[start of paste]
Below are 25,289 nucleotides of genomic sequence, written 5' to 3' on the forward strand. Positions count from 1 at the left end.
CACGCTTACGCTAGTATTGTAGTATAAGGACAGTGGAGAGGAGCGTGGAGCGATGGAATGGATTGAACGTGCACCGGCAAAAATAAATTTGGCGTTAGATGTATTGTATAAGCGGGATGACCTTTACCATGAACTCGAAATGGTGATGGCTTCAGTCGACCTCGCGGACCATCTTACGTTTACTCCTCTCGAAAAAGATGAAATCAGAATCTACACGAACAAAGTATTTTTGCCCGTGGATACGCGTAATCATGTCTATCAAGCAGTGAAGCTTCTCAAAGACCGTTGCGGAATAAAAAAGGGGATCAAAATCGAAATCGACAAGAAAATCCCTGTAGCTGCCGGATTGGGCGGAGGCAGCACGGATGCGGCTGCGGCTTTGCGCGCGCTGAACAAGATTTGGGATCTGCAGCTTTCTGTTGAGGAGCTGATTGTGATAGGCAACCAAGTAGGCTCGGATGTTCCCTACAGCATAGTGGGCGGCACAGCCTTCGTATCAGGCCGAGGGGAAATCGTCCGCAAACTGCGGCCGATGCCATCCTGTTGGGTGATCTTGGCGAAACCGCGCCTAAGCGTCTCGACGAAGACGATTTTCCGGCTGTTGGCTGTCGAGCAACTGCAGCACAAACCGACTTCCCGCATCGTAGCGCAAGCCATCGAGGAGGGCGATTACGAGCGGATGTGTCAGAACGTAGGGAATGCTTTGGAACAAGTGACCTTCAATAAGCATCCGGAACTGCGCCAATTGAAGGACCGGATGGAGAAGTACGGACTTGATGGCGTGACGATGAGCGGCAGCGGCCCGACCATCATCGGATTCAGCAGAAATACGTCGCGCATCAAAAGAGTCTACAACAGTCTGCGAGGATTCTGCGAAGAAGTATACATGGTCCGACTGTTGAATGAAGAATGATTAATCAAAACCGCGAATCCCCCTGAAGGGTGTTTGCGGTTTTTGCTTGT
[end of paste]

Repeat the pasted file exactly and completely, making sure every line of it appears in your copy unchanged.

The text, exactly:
Below are 25,289 nucleotides of genomic sequence, written 5' to 3' on the forward strand. Positions count from 1 at the left end.
CACGCTTACGCTAGTATTGTAGTATAAGGACAGTGGAGAGGAGCGTGGAGCGATGGAATGGATTGAACGTGCACCGGCAAAAATAAATTTGGCGTTAGATGTATTGTATAAGCGGGATGACCTTTACCATGAACTCGAAATGGTGATGGCTTCAGTCGACCTCGCGGACCATCTTACGTTTACTCCTCTCGAAAAAGATGAAATCAGAATCTACACGAACAAAGTATTTTTGCCCGTGGATACGCGTAATCATGTCTATCAAGCAGTGAAGCTTCTCAAAGACCGTTGCGGAATAAAAAAGGGGATCAAAATCGAAATCGACAAGAAAATCCCTGTAGCTGCCGGATTGGGCGGAGGCAGCACGGATGCGGCTGCGGCTTTGCGCGCGCTGAACAAGATTTGGGATCTGCAGCTTTCTGTTGAGGAGCTGATTGTGATAGGCAACCAAGTAGGCTCGGATGTTCCCTACAGCATAGTGGGCGGCACAGCCTTCGTATCAGGCCGAGGGGAAATCGTCCGCAAACTGCGGCCGATGCCATCCTGTTGGGTGATCTTGGCGAAACCGCGCCTAAGCGTCTCGACGAAGACGATTTTCCGGCTGTTGGCTGTCGAGCAACTGCAGCACAAACCGACTTCCCGCATCGTAGCGCAAGCCATCGAGGAGGGCGATTACGAGCGGATGTGTCAGAACGTAGGGAATGCTTTGGAACAAGTGACCTTCAATAAGCATCCGGAACTGCGCCAATTGAAGGACCGGATGGAGAAGTACGGACTTGATGGCGTGACGATGAGCGGCAGCGGCCCGACCATCATCGGATTCAGCAGAAATACGTCGCGCATCAAAAGAGTCTACAACAGTCTGCGAGGATTCTGCGAAGAAGTATACATGGTCCGACTGTTGAATGAAGAATGATTAATCAAAACCGCGAATCCCCCTGAAGGGTGTTTGCGGTTTTTGCTTGT